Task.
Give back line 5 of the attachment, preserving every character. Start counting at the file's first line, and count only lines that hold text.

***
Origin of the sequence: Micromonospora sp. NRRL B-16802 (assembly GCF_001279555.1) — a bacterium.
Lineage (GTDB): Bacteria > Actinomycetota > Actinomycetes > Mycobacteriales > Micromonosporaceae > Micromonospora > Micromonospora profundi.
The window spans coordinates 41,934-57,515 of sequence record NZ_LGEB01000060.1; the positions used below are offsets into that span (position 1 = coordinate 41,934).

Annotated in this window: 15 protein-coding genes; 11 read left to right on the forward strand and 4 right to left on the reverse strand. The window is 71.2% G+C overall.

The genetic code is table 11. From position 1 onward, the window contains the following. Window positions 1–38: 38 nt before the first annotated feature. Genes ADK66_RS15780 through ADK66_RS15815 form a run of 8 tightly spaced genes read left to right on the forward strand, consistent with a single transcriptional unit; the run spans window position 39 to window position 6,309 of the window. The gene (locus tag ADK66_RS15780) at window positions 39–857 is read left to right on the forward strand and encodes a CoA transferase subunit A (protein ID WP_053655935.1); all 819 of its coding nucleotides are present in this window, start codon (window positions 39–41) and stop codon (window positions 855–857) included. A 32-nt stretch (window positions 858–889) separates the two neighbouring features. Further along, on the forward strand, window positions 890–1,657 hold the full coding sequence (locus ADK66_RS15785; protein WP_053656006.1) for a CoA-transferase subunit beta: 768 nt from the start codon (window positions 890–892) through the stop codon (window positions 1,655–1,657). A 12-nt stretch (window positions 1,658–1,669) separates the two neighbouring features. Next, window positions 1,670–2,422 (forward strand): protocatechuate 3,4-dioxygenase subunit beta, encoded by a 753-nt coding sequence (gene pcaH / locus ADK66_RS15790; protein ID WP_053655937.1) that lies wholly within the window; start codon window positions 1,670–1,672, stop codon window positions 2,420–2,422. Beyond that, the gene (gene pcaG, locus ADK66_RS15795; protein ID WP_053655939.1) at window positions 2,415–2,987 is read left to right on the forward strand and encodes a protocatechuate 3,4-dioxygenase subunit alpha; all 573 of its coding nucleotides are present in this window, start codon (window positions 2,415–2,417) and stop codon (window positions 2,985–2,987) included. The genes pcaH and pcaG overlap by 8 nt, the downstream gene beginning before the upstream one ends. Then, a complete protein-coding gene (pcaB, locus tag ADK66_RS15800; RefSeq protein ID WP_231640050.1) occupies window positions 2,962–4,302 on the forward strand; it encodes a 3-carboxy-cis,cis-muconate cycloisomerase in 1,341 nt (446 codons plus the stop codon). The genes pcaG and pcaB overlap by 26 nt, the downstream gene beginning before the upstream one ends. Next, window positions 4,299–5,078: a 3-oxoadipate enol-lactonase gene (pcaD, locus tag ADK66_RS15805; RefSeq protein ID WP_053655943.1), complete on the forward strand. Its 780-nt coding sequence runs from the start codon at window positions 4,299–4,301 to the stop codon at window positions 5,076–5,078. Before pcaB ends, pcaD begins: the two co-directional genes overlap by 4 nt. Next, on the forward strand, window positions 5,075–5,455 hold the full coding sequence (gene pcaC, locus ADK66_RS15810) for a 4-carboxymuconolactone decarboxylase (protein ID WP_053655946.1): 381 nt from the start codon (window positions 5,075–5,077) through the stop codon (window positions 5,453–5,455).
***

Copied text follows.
The genetic code is table 11. From position 1 onward, the window contains the following. Window positions 1–38: 38 nt before the first annotated feature. Genes ADK66_RS15780 through ADK66_RS15815 form a run of 8 tightly spaced genes read left to right on the forward strand, consistent with a single transcriptional unit; the run spans window position 39 to window position 6,309 of the window. The gene (locus tag ADK66_RS15780) at window positions 39–857 is read left to right on the forward strand and encodes a CoA transferase subunit A (protein ID WP_053655935.1); all 819 of its coding nucleotides are present in this window, start codon (window positions 39–41) and stop codon (window positions 855–857) included. A 32-nt stretch (window positions 858–889) separates the two neighbouring features. Further along, on the forward strand, window positions 890–1,657 hold the full coding sequence (locus ADK66_RS15785; protein WP_053656006.1) for a CoA-transferase subunit beta: 768 nt from the start codon (window positions 890–892) through the stop codon (window positions 1,655–1,657). A 12-nt stretch (window positions 1,658–1,669) separates the two neighbouring features. Next, window positions 1,670–2,422 (forward strand): protocatechuate 3,4-dioxygenase subunit beta, encoded by a 753-nt coding sequence (gene pcaH / locus ADK66_RS15790; protein ID WP_053655937.1) that lies wholly within the window; start codon window positions 1,670–1,672, stop codon window positions 2,420–2,422. Beyond that, the gene (gene pcaG, locus ADK66_RS15795; protein ID WP_053655939.1) at window positions 2,415–2,987 is read left to right on the forward strand and encodes a protocatechuate 3,4-dioxygenase subunit alpha; all 573 of its coding nucleotides are present in this window, start codon (window positions 2,415–2,417) and stop codon (window positions 2,985–2,987) included. The genes pcaH and pcaG overlap by 8 nt, the downstream gene beginning before the upstream one ends. Then, a complete protein-coding gene (pcaB, locus tag ADK66_RS15800; RefSeq protein ID WP_231640050.1) occupies window positions 2,962–4,302 on the forward strand; it encodes a 3-carboxy-cis,cis-muconate cycloisomerase in 1,341 nt (446 codons plus the stop codon). The genes pcaG and pcaB overlap by 26 nt, the downstream gene beginning before the upstream one ends. Next, window positions 4,299–5,078: a 3-oxoadipate enol-lactonase gene (pcaD, locus tag ADK66_RS15805; RefSeq protein ID WP_053655943.1), complete on the forward strand. Its 780-nt coding sequence runs from the start codon at window positions 4,299–4,301 to the stop codon at window positions 5,076–5,078. Before pcaB ends, pcaD begins: the two co-directional genes overlap by 4 nt. Next, on the forward strand, window positions 5,075–5,455 hold the full coding sequence (gene pcaC, locus ADK66_RS15810) for a 4-carboxymuconolactone decarboxylase (protein ID WP_053655946.1): 381 nt from the start codon (window positions 5,075–5,077) through the stop codon (window positions 5,453–5,455).